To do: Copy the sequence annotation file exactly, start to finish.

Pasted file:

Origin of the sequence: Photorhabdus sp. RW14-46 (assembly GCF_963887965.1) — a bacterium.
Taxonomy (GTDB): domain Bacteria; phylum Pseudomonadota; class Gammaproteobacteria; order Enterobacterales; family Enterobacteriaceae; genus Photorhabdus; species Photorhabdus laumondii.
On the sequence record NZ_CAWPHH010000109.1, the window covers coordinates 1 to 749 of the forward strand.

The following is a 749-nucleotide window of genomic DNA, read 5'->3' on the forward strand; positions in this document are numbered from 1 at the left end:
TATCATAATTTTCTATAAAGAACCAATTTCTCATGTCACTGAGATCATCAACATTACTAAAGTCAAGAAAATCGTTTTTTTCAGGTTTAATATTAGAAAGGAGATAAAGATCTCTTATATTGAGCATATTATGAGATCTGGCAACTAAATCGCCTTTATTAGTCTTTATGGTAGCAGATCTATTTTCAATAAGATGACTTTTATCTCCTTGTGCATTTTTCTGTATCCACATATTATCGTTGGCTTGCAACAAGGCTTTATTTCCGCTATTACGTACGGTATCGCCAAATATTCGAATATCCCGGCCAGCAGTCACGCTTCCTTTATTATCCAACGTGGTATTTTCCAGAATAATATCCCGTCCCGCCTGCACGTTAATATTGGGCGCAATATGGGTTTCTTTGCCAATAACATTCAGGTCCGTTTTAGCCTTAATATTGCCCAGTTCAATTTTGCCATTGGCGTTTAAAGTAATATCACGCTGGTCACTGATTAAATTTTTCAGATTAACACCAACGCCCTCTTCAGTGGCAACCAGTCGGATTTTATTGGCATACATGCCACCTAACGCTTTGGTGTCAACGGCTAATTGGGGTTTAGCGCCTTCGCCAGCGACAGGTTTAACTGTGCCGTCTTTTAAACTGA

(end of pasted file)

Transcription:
Origin of the sequence: Photorhabdus sp. RW14-46 (assembly GCF_963887965.1) — a bacterium.
Taxonomy (GTDB): domain Bacteria; phylum Pseudomonadota; class Gammaproteobacteria; order Enterobacterales; family Enterobacteriaceae; genus Photorhabdus; species Photorhabdus laumondii.
On the sequence record NZ_CAWPHH010000109.1, the window covers coordinates 1 to 749 of the forward strand.

The following is a 749-nucleotide window of genomic DNA, read 5'->3' on the forward strand; positions in this document are numbered from 1 at the left end:
TATCATAATTTTCTATAAAGAACCAATTTCTCATGTCACTGAGATCATCAACATTACTAAAGTCAAGAAAATCGTTTTTTTCAGGTTTAATATTAGAAAGGAGATAAAGATCTCTTATATTGAGCATATTATGAGATCTGGCAACTAAATCGCCTTTATTAGTCTTTATGGTAGCAGATCTATTTTCAATAAGATGACTTTTATCTCCTTGTGCATTTTTCTGTATCCACATATTATCGTTGGCTTGCAACAAGGCTTTATTTCCGCTATTACGTACGGTATCGCCAAATATTCGAATATCCCGGCCAGCAGTCACGCTTCCTTTATTATCCAACGTGGTATTTTCCAGAATAATATCCCGTCCCGCCTGCACGTTAATATTGGGCGCAATATGGGTTTCTTTGCCAATAACATTCAGGTCCGTTTTAGCCTTAATATTGCCCAGTTCAATTTTGCCATTGGCGTTTAAAGTAATATCACGCTGGTCACTGATTAAATTTTTCAGATTAACACCAACGCCCTCTTCAGTGGCAACCAGTCGGATTTTATTGGCATACATGCCACCTAACGCTTTGGTGTCAACGGCTAATTGGGGTTTAGCGCCTTCGCCAGCGACAGGTTTAACTGTGCCGTCTTTTAAACTGA